ABSTRACT: The diverse nature of cerebral activity, as measured using neuroimaging techniques, has been recognised long ago. It seems obvious that using single modality recordings can be limited when it comes to capturing its complex nature. Thus, it has been argued that moving to a multimodal approach will allow neuroscientists to better understand the dynamics and structure of this activity. This means that integrating information from different techniques, such as electroencephalography (EEG) and the blood oxygenated level dependent (BOLD) signal recorded with functional magnetic resonance imaging (fMRI), represents an important methodological challenge. In this work, we review the work that has been done thus far to derive EEG/fMRI integration approaches. This leads us to inspect the conditions under which such an integration approach could work or fail, and to disclose the types of scientific questions one could (and could not) hope to answer with it.Journal of Integrative Neuroscience 12/2010; 9(4):453-76. · 0.76 Impact Factor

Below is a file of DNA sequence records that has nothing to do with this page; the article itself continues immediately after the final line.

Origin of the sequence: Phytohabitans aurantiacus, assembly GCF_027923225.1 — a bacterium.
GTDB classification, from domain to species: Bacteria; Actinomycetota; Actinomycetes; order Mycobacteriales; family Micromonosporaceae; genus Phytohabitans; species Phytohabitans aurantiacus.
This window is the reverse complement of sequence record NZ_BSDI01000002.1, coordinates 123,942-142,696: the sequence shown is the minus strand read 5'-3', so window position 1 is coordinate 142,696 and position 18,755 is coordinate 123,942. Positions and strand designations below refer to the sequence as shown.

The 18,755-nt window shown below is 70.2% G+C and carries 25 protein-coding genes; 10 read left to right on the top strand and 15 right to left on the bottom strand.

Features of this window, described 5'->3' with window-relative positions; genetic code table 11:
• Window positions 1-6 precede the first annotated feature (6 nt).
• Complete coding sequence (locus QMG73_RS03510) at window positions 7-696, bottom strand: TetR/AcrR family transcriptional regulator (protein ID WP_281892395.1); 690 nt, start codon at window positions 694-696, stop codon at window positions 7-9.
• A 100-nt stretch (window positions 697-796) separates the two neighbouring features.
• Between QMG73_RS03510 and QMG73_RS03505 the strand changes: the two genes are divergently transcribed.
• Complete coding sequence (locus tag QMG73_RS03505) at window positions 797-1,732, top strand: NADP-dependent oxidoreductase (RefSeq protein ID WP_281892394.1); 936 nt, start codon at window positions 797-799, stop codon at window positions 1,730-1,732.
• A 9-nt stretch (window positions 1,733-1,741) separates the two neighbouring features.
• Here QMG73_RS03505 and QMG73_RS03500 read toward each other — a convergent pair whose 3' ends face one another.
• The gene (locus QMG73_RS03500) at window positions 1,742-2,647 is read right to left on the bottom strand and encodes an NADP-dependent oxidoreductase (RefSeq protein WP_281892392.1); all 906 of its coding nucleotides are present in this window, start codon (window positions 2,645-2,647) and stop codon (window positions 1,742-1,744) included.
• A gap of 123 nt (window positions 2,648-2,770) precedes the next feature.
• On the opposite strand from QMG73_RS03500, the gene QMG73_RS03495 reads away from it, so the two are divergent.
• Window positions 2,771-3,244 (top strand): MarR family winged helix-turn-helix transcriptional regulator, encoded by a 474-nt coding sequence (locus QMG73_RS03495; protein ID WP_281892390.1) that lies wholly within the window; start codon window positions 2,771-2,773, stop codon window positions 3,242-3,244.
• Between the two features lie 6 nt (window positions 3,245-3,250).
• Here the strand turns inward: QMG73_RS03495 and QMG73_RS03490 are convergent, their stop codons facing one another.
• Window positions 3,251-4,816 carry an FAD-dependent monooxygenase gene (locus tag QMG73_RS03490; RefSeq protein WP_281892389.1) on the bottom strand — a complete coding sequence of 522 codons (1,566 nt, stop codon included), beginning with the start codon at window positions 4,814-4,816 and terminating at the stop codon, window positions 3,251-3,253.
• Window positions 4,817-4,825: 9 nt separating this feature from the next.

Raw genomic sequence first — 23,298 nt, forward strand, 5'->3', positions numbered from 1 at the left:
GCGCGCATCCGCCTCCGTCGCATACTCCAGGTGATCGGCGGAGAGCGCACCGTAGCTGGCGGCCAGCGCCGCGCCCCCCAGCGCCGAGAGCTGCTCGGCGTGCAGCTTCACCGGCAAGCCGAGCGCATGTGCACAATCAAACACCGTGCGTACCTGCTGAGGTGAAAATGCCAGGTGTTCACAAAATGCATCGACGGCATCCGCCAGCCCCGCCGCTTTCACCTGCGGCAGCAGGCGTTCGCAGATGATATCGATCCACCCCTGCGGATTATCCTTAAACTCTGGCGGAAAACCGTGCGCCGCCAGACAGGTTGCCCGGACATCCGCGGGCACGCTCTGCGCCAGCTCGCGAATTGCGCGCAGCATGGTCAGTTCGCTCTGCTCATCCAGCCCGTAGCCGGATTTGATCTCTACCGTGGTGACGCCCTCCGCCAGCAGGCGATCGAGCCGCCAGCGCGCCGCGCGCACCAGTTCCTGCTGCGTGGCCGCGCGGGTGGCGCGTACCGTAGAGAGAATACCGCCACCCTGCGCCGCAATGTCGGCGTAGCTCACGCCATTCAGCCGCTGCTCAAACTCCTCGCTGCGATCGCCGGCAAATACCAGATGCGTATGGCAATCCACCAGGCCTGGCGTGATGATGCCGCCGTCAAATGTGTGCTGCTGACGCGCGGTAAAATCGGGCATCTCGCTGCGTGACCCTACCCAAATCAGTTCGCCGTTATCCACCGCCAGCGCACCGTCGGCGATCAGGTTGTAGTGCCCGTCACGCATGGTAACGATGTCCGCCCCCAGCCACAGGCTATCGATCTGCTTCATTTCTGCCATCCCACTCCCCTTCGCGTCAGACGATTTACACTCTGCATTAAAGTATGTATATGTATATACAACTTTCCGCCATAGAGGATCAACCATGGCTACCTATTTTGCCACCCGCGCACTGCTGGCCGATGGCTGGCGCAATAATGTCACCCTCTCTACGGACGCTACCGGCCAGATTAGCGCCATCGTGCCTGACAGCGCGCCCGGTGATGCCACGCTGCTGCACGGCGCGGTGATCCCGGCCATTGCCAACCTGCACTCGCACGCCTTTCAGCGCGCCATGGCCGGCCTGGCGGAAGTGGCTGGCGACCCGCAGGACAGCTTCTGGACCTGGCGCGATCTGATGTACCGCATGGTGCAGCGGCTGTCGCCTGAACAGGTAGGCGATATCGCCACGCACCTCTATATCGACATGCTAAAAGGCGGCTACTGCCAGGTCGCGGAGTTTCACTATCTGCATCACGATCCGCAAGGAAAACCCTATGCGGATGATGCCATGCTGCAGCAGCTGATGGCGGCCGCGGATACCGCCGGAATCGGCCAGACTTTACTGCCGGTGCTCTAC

Bayesian multi-modal model comparison: a
case study on the generators of the spike and
the wave in Generalised Spike-Wave complexes.
Jean Daunizeau1, Anna E. Vaudano2,3 and Louis Lemieux2
1 Wellcome Trust Centre for Neuroimaging, University College of London, United Kingdom
2 Department of Neurology, Policlinico Umberto I°, University of Rome “La Sapienza”, Viale
dell’Università’ 30, 00185 Rome, Italy;
3Department of Clinical and Experimental Epilepsy, UCL Institute of Neurology, Queen
Square, WC1N 3BG, London, UK and MRI Unit, National Society for Epilepsy, Chesham
Lane Chalfont St. Peter SL9 0RJ, Buckinghamshire UK;
Address for Correspondence
Wellcome Trust Centre for Neuroimaging,
Institute of Neurology, UCL
12 Queen Square, London, UK WC1N 3BG
Tel (44) 207 833 7488
Fax (44) 207 813 1445
Key words: generalized spike and wave discharges, absence seizure,
neuroimaging, EEG, fMRI, data fusion, source reconstruction, inverse problem.